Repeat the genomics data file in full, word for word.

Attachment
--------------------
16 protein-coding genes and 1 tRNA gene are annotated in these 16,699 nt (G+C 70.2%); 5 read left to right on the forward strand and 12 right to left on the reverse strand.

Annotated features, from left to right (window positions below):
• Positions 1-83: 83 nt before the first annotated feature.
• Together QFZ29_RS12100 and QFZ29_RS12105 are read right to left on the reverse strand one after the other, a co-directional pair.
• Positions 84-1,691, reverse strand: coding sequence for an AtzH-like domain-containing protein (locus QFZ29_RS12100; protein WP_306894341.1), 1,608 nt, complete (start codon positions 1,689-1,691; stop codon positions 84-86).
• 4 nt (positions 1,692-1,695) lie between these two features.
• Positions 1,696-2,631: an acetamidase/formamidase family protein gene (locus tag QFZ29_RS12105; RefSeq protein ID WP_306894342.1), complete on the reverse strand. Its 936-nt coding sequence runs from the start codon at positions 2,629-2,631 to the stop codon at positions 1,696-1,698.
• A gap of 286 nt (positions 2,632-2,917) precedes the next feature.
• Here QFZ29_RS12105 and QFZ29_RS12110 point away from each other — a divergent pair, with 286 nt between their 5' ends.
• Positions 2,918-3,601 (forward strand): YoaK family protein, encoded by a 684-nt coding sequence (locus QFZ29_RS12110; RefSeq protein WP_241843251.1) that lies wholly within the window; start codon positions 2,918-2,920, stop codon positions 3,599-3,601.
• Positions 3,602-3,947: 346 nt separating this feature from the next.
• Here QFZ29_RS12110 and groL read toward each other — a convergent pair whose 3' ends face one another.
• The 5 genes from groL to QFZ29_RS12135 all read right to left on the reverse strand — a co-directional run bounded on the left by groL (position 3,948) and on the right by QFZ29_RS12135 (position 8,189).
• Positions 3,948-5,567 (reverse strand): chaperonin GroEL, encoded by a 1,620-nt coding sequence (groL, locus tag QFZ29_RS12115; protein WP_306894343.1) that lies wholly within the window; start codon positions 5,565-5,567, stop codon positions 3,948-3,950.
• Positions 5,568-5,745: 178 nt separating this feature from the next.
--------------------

16 protein-coding genes and 1 tRNA gene are annotated in these 16,699 nt (G+C 70.2%); 5 read left to right on the forward strand and 12 right to left on the reverse strand.

Annotated features, from left to right (window positions below):
• Positions 1-83: 83 nt before the first annotated feature.
• Together QFZ29_RS12100 and QFZ29_RS12105 are read right to left on the reverse strand one after the other, a co-directional pair.
• Positions 84-1,691, reverse strand: coding sequence for an AtzH-like domain-containing protein (locus QFZ29_RS12100; protein WP_306894341.1), 1,608 nt, complete (start codon positions 1,689-1,691; stop codon positions 84-86).
• 4 nt (positions 1,692-1,695) lie between these two features.
• Positions 1,696-2,631: an acetamidase/formamidase family protein gene (locus tag QFZ29_RS12105; RefSeq protein ID WP_306894342.1), complete on the reverse strand. Its 936-nt coding sequence runs from the start codon at positions 2,629-2,631 to the stop codon at positions 1,696-1,698.
• A gap of 286 nt (positions 2,632-2,917) precedes the next feature.
• Here QFZ29_RS12105 and QFZ29_RS12110 point away from each other — a divergent pair, with 286 nt between their 5' ends.
• Positions 2,918-3,601 (forward strand): YoaK family protein, encoded by a 684-nt coding sequence (locus QFZ29_RS12110; RefSeq protein WP_241843251.1) that lies wholly within the window; start codon positions 2,918-2,920, stop codon positions 3,599-3,601.
• Positions 3,602-3,947: 346 nt separating this feature from the next.
• Here QFZ29_RS12110 and groL read toward each other — a convergent pair whose 3' ends face one another.
• The 5 genes from groL to QFZ29_RS12135 all read right to left on the reverse strand — a co-directional run bounded on the left by groL (position 3,948) and on the right by QFZ29_RS12135 (position 8,189).
• Positions 3,948-5,567 (reverse strand): chaperonin GroEL, encoded by a 1,620-nt coding sequence (groL, locus tag QFZ29_RS12115; protein WP_306894343.1) that lies wholly within the window; start codon positions 5,565-5,567, stop codon positions 3,948-3,950.
• Positions 5,568-5,745: 178 nt separating this feature from the next.